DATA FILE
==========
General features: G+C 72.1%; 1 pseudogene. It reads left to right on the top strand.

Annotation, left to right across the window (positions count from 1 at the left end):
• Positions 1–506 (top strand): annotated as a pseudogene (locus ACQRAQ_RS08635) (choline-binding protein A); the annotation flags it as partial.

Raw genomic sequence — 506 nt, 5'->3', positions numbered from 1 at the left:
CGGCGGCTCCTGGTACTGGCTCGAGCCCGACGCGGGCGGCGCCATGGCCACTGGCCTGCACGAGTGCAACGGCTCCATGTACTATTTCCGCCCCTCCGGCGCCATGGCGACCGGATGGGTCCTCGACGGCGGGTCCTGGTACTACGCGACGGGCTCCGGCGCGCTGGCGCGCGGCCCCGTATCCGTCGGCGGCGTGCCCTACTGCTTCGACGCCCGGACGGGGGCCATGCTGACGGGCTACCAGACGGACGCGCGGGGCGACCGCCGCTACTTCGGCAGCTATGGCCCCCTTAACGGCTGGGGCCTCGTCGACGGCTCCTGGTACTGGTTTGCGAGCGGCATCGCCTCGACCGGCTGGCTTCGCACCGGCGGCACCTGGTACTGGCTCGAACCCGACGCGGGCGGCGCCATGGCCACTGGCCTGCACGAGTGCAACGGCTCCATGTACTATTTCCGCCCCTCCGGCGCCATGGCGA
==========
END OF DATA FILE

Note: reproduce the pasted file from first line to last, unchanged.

General features: G+C 72.1%; 1 pseudogene. It reads left to right on the top strand.

Annotation, left to right across the window (positions count from 1 at the left end):
• Positions 1–506 (top strand): annotated as a pseudogene (locus ACQRAQ_RS08635) (choline-binding protein A); the annotation flags it as partial.

Raw genomic sequence — 506 nt, 5'->3', positions numbered from 1 at the left:
CGGCGGCTCCTGGTACTGGCTCGAGCCCGACGCGGGCGGCGCCATGGCCACTGGCCTGCACGAGTGCAACGGCTCCATGTACTATTTCCGCCCCTCCGGCGCCATGGCGACCGGATGGGTCCTCGACGGCGGGTCCTGGTACTACGCGACGGGCTCCGGCGCGCTGGCGCGCGGCCCCGTATCCGTCGGCGGCGTGCCCTACTGCTTCGACGCCCGGACGGGGGCCATGCTGACGGGCTACCAGACGGACGCGCGGGGCGACCGCCGCTACTTCGGCAGCTATGGCCCCCTTAACGGCTGGGGCCTCGTCGACGGCTCCTGGTACTGGTTTGCGAGCGGCATCGCCTCGACCGGCTGGCTTCGCACCGGCGGCACCTGGTACTGGCTCGAACCCGACGCGGGCGGCGCCATGGCCACTGGCCTGCACGAGTGCAACGGCTCCATGTACTATTTCCGCCCCTCCGGCGCCATGGCGA